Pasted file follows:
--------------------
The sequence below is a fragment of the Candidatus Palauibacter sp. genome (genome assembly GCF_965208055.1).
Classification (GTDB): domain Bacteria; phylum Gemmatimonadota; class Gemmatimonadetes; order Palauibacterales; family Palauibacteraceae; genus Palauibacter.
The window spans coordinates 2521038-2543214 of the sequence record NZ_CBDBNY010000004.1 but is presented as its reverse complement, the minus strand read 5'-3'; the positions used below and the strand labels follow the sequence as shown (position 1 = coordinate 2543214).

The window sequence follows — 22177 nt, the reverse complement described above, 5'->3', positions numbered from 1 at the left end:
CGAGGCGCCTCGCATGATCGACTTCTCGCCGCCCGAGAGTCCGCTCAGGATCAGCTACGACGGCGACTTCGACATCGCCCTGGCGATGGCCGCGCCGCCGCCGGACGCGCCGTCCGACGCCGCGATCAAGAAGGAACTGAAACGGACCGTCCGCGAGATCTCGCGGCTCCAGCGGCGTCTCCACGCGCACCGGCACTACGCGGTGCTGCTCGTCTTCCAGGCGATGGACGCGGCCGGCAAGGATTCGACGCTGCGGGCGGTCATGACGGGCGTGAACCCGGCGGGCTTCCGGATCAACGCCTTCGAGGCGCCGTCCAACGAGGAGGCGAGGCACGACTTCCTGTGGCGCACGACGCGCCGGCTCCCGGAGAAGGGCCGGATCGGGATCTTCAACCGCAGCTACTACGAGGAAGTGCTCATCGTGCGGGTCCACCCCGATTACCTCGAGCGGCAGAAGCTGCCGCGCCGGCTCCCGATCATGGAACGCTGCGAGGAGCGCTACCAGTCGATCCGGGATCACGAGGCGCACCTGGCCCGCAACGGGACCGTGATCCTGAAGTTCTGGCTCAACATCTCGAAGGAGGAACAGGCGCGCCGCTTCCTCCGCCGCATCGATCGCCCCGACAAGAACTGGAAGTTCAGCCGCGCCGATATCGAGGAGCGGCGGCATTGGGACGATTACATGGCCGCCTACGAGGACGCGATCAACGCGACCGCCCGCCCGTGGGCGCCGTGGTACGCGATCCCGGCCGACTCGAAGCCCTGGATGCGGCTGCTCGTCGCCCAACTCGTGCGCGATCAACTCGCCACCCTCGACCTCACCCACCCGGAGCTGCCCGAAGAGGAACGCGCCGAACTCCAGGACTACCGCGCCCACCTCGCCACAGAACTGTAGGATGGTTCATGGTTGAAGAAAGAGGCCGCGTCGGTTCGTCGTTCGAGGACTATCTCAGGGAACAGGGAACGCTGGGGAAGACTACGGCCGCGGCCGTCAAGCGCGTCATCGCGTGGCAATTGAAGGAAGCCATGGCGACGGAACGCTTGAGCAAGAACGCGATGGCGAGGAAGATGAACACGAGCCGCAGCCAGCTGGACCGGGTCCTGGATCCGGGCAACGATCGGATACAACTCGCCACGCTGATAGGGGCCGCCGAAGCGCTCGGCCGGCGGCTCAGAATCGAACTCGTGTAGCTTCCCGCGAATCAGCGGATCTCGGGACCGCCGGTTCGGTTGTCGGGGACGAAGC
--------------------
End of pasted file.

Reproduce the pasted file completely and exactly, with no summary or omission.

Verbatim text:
The sequence below is a fragment of the Candidatus Palauibacter sp. genome (genome assembly GCF_965208055.1).
Classification (GTDB): domain Bacteria; phylum Gemmatimonadota; class Gemmatimonadetes; order Palauibacterales; family Palauibacteraceae; genus Palauibacter.
The window spans coordinates 2521038-2543214 of the sequence record NZ_CBDBNY010000004.1 but is presented as its reverse complement, the minus strand read 5'-3'; the positions used below and the strand labels follow the sequence as shown (position 1 = coordinate 2543214).

The window sequence follows — 22177 nt, the reverse complement described above, 5'->3', positions numbered from 1 at the left end:
CGAGGCGCCTCGCATGATCGACTTCTCGCCGCCCGAGAGTCCGCTCAGGATCAGCTACGACGGCGACTTCGACATCGCCCTGGCGATGGCCGCGCCGCCGCCGGACGCGCCGTCCGACGCCGCGATCAAGAAGGAACTGAAACGGACCGTCCGCGAGATCTCGCGGCTCCAGCGGCGTCTCCACGCGCACCGGCACTACGCGGTGCTGCTCGTCTTCCAGGCGATGGACGCGGCCGGCAAGGATTCGACGCTGCGGGCGGTCATGACGGGCGTGAACCCGGCGGGCTTCCGGATCAACGCCTTCGAGGCGCCGTCCAACGAGGAGGCGAGGCACGACTTCCTGTGGCGCACGACGCGCCGGCTCCCGGAGAAGGGCCGGATCGGGATCTTCAACCGCAGCTACTACGAGGAAGTGCTCATCGTGCGGGTCCACCCCGATTACCTCGAGCGGCAGAAGCTGCCGCGCCGGCTCCCGATCATGGAACGCTGCGAGGAGCGCTACCAGTCGATCCGGGATCACGAGGCGCACCTGGCCCGCAACGGGACCGTGATCCTGAAGTTCTGGCTCAACATCTCGAAGGAGGAACAGGCGCGCCGCTTCCTCCGCCGCATCGATCGCCCCGACAAGAACTGGAAGTTCAGCCGCGCCGATATCGAGGAGCGGCGGCATTGGGACGATTACATGGCCGCCTACGAGGACGCGATCAACGCGACCGCCCGCCCGTGGGCGCCGTGGTACGCGATCCCGGCCGACTCGAAGCCCTGGATGCGGCTGCTCGTCGCCCAACTCGTGCGCGATCAACTCGCCACCCTCGACCTCACCCACCCGGAGCTGCCCGAAGAGGAACGCGCCGAACTCCAGGACTACCGCGCCCACCTCGCCACAGAACTGTAGGATGGTTCATGGTTGAAGAAAGAGGCCGCGTCGGTTCGTCGTTCGAGGACTATCTCAGGGAACAGGGAACGCTGGGGAAGACTACGGCCGCGGCCGTCAAGCGCGTCATCGCGTGGCAATTGAAGGAAGCCATGGCGACGGAACGCTTGAGCAAGAACGCGATGGCGAGGAAGATGAACACGAGCCGCAGCCAGCTGGACCGGGTCCTGGATCCGGGCAACGATCGGATACAACTCGCCACGCTGATAGGGGCCGCCGAAGCGCTCGGCCGGCGGCTCAGAATCGAACTCGTGTAGCTTCCCGCGAATCAGCGGATCTCGGGACCGCCGGTTCGGTTGTCGGGGACGAAGC